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Toledo news, weather, traffic and sports | Toledo, Ohio, | wtol.com

Former Falcons upset about the elimination of the baseball program

The baseball stadium is named after former player Gary Haas. He is frustrated and hurt by the cutting of the baseball program at BGSU.

BOWLING GREEN, Ohio — The stands here at Gary Haas stadium will remain empty for the foreseeable future. For the man whose name is on the stadium, the decision to cut the baseball program here at BGSU has left him hurt and frustrated.

"I think with the virus, this kind of became the easy button for them to blame it on the virus, and it's gone."

"Those are strong words. Why is it you feel that way?"

"Because I've watched it," said Haas. "I've known for over a year or 18 months that it was on the edge of going away. I have more knowledge than anybody else. I probably had more knowledge than Coach Schmitz or anybody else. But pretty firsthand knowledge that it's been under the microscope for quite a while."

Haas has donated over $1 million to the baseball program in recent years. His name is on the stadium. His number is the only one retired on the left field wall. He's worked tirelessly over the last decade-plus to avoid something like this.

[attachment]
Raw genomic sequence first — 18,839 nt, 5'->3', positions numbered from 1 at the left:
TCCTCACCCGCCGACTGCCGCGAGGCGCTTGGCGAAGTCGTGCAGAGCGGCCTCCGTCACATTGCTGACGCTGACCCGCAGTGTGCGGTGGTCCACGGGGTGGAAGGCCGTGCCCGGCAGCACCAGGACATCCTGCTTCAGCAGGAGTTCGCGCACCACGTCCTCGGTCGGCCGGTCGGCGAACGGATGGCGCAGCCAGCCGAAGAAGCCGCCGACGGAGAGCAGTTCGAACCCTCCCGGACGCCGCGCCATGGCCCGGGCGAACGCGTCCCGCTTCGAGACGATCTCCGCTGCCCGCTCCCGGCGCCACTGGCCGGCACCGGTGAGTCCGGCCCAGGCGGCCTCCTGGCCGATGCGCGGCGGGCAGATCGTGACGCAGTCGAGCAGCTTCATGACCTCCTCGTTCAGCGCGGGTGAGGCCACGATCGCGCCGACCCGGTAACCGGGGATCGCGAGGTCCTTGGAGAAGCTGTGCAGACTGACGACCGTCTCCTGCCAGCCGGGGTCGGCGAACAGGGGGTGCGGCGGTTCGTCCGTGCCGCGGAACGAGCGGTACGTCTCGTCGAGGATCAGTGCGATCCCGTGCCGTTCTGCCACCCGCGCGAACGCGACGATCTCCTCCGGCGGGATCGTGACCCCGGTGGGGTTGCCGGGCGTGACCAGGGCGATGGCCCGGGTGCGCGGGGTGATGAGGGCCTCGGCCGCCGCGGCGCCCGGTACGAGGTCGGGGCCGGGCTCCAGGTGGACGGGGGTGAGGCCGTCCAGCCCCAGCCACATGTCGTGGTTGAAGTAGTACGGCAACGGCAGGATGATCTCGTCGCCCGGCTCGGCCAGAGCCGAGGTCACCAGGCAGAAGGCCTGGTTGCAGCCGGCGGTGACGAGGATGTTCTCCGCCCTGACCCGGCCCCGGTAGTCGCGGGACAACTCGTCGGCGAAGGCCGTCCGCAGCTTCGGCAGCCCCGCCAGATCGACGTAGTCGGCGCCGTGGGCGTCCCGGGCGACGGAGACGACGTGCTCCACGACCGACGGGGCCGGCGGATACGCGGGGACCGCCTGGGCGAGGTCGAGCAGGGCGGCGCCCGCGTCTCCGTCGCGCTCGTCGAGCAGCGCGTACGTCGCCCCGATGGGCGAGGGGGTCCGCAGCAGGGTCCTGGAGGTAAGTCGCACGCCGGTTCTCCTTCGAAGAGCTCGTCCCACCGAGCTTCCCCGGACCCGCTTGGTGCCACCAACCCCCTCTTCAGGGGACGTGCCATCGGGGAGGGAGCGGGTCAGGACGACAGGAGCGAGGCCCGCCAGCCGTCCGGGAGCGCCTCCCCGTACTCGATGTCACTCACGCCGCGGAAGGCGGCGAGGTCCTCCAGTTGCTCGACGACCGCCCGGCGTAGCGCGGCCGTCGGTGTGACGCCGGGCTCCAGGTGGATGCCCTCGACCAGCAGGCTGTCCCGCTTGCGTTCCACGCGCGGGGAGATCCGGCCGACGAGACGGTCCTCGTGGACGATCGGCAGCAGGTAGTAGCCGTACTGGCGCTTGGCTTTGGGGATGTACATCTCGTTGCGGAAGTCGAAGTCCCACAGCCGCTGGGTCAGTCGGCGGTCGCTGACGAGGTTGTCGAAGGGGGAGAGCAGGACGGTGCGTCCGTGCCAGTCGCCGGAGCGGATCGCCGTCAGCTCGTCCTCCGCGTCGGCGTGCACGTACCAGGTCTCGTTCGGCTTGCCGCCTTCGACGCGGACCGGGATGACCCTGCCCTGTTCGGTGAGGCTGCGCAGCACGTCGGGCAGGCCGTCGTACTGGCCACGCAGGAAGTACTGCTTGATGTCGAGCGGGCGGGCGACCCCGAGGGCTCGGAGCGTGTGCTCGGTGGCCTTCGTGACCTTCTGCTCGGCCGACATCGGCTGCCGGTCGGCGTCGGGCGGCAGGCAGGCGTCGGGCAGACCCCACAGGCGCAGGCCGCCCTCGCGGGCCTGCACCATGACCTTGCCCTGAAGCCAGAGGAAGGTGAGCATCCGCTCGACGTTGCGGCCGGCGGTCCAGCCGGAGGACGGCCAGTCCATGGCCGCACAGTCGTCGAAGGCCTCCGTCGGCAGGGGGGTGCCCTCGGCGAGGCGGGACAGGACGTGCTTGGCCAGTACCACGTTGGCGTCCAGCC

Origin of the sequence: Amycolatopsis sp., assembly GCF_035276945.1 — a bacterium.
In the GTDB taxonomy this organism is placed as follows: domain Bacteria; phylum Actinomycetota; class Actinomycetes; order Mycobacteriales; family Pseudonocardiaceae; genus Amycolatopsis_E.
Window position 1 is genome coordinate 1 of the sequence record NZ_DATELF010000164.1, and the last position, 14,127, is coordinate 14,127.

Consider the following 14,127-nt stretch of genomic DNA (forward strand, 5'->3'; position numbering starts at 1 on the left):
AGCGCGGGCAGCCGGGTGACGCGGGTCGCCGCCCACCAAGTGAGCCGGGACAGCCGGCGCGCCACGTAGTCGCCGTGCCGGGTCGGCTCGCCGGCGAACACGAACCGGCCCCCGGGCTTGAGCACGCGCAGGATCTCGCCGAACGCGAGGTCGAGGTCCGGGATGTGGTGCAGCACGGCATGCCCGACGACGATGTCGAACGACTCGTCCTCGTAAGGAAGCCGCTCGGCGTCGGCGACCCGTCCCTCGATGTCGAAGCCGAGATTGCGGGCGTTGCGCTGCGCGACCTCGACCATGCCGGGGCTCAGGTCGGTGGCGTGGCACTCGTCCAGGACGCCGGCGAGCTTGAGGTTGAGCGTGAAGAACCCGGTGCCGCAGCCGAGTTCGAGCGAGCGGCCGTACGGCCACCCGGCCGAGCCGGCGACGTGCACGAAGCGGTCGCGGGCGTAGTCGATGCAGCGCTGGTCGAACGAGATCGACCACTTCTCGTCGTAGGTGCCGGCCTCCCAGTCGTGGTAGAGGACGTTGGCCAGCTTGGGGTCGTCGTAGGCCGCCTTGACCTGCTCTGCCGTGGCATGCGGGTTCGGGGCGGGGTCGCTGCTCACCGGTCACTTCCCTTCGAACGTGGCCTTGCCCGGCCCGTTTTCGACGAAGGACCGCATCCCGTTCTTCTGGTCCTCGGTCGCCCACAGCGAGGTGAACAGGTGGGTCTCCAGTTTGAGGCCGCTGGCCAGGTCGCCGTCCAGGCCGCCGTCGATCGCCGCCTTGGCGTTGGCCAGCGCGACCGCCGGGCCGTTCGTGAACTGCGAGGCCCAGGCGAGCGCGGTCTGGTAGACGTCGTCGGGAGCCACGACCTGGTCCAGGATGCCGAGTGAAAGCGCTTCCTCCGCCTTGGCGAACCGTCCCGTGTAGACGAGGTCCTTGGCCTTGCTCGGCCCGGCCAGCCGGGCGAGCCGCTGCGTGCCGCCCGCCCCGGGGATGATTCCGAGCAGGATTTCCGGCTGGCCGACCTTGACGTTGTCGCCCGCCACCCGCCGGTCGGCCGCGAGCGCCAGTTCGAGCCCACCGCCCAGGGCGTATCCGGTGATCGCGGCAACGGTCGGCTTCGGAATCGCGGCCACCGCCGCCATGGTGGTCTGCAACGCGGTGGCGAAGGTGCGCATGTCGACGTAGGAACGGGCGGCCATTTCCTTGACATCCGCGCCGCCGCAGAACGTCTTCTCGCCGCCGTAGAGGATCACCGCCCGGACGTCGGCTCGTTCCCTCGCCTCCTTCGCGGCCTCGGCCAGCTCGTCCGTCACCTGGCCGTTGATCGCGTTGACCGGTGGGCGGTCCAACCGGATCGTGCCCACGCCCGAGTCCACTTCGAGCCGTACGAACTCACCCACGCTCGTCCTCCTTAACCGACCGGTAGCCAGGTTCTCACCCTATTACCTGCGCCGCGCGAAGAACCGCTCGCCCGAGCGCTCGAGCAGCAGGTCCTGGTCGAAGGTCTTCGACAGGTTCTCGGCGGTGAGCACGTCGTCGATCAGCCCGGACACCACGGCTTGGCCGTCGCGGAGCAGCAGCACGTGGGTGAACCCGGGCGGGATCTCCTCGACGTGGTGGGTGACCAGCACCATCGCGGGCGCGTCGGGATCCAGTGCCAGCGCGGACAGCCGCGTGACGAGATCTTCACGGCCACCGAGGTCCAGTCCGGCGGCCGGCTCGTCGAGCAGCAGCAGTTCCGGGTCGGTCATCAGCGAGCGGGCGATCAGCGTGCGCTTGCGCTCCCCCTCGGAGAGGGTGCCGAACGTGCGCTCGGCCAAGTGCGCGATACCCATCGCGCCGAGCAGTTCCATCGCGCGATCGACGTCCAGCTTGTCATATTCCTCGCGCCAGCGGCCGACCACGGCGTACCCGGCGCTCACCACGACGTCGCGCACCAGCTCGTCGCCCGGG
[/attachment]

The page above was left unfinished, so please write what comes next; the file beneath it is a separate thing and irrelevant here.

"It's been very frustrating," said Haas. "I've been on the trail trying to fundraise for the last 15-18 years. I can't get anybody to step up of any magnitude. Not that they should give $1 million. But if you get enough people to give 5, 10, 15 thousand dollars, you can create a fund that way. That just never took hold."

Haas was a standout player at Bowling Green. He's in the Falcon Hall of Fame. He was part of the first-ever MAC Championship team at BG in 1972. He's spent his life loving BGSU Baseball.

Credit: WTOL

"You may be able to take the baseball program out of the university, but they can't take the baseball out of me or any of the other alumni, that I think I speak for. The baseball is always going to be there for us as alumni. They can't take that away from us. They can't take away the memories. They can't take away the friendships. They can't take any of that, the camaraderie, the best four years of my life was going to school here and playing baseball."

Haas isn't alone in his frustrations. Fellow alums from across the country have shown their disappointment on social media in the last few days. Despite that frustration, for now, there will be an empty ballpark sitting at the corner of Mercer and Stadium.

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